Of course, there was one day when Rachel came into the library as usual only to find there was nothing new written. The disappointment and panic hit her so hard she almost fell over; and she spent a couple minutes scribbling down apologies for everything and anything she might have done to upset the other person. Rachel was mopey the whole rest of the day. When she came back later, however, clinging onto some hope that they'll write back, she discovered that they were just absent that day for a doctor's appointment. They apologized for making her worry. The relief Rachel felt at that moment was a little overwhelming.

I missed you. She writes unthinkingly. Rachel looks down at those three little words and wonders if she might be coming on too strong. But then she shrugs and leaves it as is. She always comes on strong.

I was only gone for a day and you already missed me? :P

Of course.



That's a good question.

Rachel deliberates over it for a long time.

I think it's because I really, really like you.

There's a huge clenching feeling in her stomach as she stares at the words staring back at her. She knows her face is red and she kind of wants to erase it right now…but she forces herself to leave. Rachel feels jittery and nervous-she wants to know and yet doesn't want to know how they'll respond. She walks towards the library the next day, feet heavy with dread, and braces herself for whatever it is that might be waiting for her.


…She definitely didn't expect this.

Over time, the table had moved from its pristine condition to something a lot…less. There were so many words on one side of it that it's original tan color was hard to make out between crisscrossing lines of black. Then, there were also smudges from erasers and the occasional doodle. All in all, not as pretty and neat. However, Rachel has come to regard it as a kind of artwork; she really likes it.

So seeing it all wiped clean with no trace of her or her pen pal left felt just a little bit heartbreaking.

Also, the thought of someone looking over their words as they cleaned…something that was supposed to be private…it feels voyeuristic. Alright, so maybe writing letters on public property is not the best way to keep privacy, but still.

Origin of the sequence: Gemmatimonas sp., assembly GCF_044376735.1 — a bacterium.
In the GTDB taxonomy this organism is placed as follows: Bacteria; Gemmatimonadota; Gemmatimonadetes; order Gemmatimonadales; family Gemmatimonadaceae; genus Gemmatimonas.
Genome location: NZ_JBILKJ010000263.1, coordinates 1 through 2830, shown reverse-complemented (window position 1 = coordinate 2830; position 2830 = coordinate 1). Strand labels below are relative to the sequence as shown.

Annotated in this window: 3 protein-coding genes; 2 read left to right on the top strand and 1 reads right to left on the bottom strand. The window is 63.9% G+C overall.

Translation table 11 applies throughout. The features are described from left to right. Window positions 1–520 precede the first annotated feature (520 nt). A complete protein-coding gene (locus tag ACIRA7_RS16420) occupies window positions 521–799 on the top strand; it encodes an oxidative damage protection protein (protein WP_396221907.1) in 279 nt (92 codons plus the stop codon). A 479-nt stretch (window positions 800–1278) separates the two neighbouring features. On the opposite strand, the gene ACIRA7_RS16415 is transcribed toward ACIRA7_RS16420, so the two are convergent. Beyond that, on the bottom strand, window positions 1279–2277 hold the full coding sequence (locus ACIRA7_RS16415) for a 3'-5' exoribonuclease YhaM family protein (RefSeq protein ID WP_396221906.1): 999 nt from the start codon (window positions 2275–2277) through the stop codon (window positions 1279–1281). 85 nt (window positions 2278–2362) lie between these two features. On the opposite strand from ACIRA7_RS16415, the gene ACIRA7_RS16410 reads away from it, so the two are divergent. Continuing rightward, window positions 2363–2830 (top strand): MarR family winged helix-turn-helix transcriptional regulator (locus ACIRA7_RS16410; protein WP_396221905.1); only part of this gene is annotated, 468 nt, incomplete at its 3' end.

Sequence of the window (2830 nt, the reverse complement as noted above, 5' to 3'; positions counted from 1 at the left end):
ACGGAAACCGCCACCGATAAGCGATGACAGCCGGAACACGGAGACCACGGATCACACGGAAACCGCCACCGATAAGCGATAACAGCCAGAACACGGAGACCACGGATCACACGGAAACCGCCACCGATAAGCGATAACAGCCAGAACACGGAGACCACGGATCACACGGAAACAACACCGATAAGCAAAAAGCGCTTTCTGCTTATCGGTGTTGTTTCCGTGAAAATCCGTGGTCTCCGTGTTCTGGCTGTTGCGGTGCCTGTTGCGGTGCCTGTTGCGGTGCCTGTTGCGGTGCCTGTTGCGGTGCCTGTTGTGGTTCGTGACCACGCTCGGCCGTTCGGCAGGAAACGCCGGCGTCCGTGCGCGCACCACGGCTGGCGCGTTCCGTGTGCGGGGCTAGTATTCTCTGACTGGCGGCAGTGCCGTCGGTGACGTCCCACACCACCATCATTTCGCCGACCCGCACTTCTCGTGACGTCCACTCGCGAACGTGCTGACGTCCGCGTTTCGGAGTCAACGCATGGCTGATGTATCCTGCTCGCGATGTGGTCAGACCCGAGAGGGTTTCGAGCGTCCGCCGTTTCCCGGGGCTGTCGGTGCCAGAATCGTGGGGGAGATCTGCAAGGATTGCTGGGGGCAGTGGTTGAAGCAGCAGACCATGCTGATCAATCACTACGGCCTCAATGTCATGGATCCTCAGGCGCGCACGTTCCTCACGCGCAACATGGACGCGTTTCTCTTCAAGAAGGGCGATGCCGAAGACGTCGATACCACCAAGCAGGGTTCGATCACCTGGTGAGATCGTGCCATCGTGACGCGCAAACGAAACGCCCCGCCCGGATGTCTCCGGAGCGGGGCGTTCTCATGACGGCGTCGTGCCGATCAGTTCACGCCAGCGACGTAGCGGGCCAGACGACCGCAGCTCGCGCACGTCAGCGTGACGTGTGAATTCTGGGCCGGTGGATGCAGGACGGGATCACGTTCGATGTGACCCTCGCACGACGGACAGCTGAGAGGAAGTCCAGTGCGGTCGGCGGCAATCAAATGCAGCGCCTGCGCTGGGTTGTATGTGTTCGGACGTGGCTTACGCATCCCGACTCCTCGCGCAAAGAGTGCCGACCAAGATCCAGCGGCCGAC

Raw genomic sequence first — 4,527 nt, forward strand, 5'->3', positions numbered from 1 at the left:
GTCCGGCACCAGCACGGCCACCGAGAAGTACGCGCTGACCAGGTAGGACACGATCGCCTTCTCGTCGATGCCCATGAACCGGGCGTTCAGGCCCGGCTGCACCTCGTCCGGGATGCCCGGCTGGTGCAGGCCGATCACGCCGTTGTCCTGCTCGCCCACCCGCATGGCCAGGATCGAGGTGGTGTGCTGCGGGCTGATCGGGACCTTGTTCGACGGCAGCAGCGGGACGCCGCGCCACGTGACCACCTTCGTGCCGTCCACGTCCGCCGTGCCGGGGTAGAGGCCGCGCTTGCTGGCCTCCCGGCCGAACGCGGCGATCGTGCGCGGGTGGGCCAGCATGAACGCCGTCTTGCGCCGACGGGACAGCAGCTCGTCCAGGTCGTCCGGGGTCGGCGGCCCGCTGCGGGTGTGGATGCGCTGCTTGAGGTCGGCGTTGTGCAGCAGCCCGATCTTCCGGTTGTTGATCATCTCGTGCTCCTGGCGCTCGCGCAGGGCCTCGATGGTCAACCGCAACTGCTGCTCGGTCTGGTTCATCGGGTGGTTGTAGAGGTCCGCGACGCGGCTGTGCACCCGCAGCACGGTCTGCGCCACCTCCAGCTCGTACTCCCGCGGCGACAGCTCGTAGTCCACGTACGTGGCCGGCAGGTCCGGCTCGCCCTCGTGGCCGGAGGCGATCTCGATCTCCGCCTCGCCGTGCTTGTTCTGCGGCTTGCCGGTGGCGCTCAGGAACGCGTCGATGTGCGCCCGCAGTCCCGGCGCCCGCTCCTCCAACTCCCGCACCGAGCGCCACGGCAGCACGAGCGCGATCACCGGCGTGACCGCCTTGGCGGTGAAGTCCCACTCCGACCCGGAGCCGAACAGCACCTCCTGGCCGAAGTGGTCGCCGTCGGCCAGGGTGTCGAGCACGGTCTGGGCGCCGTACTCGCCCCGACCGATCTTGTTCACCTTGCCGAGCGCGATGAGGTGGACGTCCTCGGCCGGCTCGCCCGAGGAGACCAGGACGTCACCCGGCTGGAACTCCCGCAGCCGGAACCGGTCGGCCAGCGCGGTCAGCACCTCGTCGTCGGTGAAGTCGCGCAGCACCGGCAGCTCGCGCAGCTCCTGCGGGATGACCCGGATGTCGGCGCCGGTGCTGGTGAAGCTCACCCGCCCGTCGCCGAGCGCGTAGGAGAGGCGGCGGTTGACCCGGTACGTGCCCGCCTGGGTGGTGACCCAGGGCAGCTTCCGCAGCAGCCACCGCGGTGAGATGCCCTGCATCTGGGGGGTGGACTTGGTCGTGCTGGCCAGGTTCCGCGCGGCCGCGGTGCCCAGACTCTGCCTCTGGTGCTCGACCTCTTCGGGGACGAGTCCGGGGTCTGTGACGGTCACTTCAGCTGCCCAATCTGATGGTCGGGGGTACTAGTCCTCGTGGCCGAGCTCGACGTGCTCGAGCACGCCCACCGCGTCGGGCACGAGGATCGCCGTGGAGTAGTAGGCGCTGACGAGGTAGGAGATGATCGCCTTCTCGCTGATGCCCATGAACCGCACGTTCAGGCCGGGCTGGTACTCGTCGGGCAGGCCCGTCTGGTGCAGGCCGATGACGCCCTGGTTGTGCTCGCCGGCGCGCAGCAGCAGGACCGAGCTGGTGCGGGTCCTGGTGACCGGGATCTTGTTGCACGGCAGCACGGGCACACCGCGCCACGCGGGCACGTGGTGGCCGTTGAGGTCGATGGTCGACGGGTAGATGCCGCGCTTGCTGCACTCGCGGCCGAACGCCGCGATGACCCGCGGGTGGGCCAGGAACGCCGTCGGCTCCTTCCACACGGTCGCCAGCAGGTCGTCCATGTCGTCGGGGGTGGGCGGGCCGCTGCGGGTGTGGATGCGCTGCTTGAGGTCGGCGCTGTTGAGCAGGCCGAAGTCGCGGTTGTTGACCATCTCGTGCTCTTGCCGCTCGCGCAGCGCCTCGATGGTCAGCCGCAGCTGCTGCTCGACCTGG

Another thought hits Rachel – what if they never got her last message? What if they did and wrote a response and Rachel will never ever receive it?

She can't decide whether she's relieved or disappointed about that.

Rachel considers staying and waiting for the other person who sits in this spot to show up, but she's not sure if she really wants to. Right now, they have no idea who she is, and Rachel can't help but feel that if they knew, the way they'd treat her would be a lot different. She doesn't want to end up disappointing them.

Also, the librarian is kind of glaring at her. Rachel wonders if she was the one who cleaned up the table and feels that this might be a good time to leave. So she does.

She wonders if her pen pal feels as upset about this as she does.

Rachel goes about three days without going to the library once (because seeing her table like that is upsetting), but she can't seem to go one moment without wondering about the response to her last message. Also, she's just lost her one source of positive, intelligent conversation. It's terrible stuff. Rachel feels like she's going through withdrawal. By the end of the third day, she's forgotten what it was she was so scared of the first time. By the forth, she's seriously debating going to wait in the library. By the fifth, she actually does.